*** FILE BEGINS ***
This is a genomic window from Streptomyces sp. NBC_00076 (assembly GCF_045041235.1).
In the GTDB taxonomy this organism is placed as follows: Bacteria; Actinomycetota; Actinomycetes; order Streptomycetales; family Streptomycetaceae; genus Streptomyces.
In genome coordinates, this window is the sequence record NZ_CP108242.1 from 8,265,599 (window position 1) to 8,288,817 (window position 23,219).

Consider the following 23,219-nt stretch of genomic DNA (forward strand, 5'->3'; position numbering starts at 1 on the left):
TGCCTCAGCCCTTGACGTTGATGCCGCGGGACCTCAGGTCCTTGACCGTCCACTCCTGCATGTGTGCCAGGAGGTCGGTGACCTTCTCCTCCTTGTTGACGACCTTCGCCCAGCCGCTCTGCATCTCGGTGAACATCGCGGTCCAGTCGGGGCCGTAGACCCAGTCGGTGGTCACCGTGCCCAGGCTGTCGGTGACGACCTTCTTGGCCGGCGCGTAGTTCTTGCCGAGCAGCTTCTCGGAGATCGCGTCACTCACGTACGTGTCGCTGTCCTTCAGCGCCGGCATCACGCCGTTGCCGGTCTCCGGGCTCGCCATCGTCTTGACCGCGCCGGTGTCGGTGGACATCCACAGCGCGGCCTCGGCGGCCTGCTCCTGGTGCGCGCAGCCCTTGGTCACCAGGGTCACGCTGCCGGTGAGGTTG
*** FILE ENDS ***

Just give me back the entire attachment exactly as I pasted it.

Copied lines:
This is a genomic window from Streptomyces sp. NBC_00076 (assembly GCF_045041235.1).
In the GTDB taxonomy this organism is placed as follows: Bacteria; Actinomycetota; Actinomycetes; order Streptomycetales; family Streptomycetaceae; genus Streptomyces.
In genome coordinates, this window is the sequence record NZ_CP108242.1 from 8,265,599 (window position 1) to 8,288,817 (window position 23,219).

Consider the following 23,219-nt stretch of genomic DNA (forward strand, 5'->3'; position numbering starts at 1 on the left):
TGCCTCAGCCCTTGACGTTGATGCCGCGGGACCTCAGGTCCTTGACCGTCCACTCCTGCATGTGTGCCAGGAGGTCGGTGACCTTCTCCTCCTTGTTGACGACCTTCGCCCAGCCGCTCTGCATCTCGGTGAACATCGCGGTCCAGTCGGGGCCGTAGACCCAGTCGGTGGTCACCGTGCCCAGGCTGTCGGTGACGACCTTCTTGGCCGGCGCGTAGTTCTTGCCGAGCAGCTTCTCGGAGATCGCGTCACTCACGTACGTGTCGCTGTCCTTCAGCGCCGGCATCACGCCGTTGCCGGTCTCCGGGCTCGCCATCGTCTTGACCGCGCCGGTGTCGGTGGACATCCACAGCGCGGCCTCGGCGGCCTGCTCCTGGTGCGCGCAGCCCTTGGTCACCAGGGTCACGCTGCCGGTGAGGTTG